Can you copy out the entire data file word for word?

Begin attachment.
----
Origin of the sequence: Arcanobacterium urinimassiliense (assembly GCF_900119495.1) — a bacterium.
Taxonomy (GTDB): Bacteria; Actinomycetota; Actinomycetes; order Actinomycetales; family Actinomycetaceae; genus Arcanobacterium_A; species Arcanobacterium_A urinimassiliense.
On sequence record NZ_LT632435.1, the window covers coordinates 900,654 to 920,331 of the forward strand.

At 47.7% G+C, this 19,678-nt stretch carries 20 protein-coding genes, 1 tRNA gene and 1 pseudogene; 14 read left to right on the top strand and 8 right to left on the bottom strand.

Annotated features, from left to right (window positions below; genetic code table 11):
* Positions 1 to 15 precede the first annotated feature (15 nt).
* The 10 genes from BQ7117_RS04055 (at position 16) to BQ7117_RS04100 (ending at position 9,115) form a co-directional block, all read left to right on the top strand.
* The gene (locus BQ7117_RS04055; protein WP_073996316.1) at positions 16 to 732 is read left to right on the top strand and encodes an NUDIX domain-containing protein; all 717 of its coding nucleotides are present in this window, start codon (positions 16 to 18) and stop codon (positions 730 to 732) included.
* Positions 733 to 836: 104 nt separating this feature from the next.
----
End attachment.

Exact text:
Origin of the sequence: Arcanobacterium urinimassiliense (assembly GCF_900119495.1) — a bacterium.
Taxonomy (GTDB): Bacteria; Actinomycetota; Actinomycetes; order Actinomycetales; family Actinomycetaceae; genus Arcanobacterium_A; species Arcanobacterium_A urinimassiliense.
On sequence record NZ_LT632435.1, the window covers coordinates 900,654 to 920,331 of the forward strand.

At 47.7% G+C, this 19,678-nt stretch carries 20 protein-coding genes, 1 tRNA gene and 1 pseudogene; 14 read left to right on the top strand and 8 right to left on the bottom strand.

Annotated features, from left to right (window positions below; genetic code table 11):
* Positions 1 to 15 precede the first annotated feature (15 nt).
* The 10 genes from BQ7117_RS04055 (at position 16) to BQ7117_RS04100 (ending at position 9,115) form a co-directional block, all read left to right on the top strand.
* The gene (locus BQ7117_RS04055; protein WP_073996316.1) at positions 16 to 732 is read left to right on the top strand and encodes an NUDIX domain-containing protein; all 717 of its coding nucleotides are present in this window, start codon (positions 16 to 18) and stop codon (positions 730 to 732) included.
* Positions 733 to 836: 104 nt separating this feature from the next.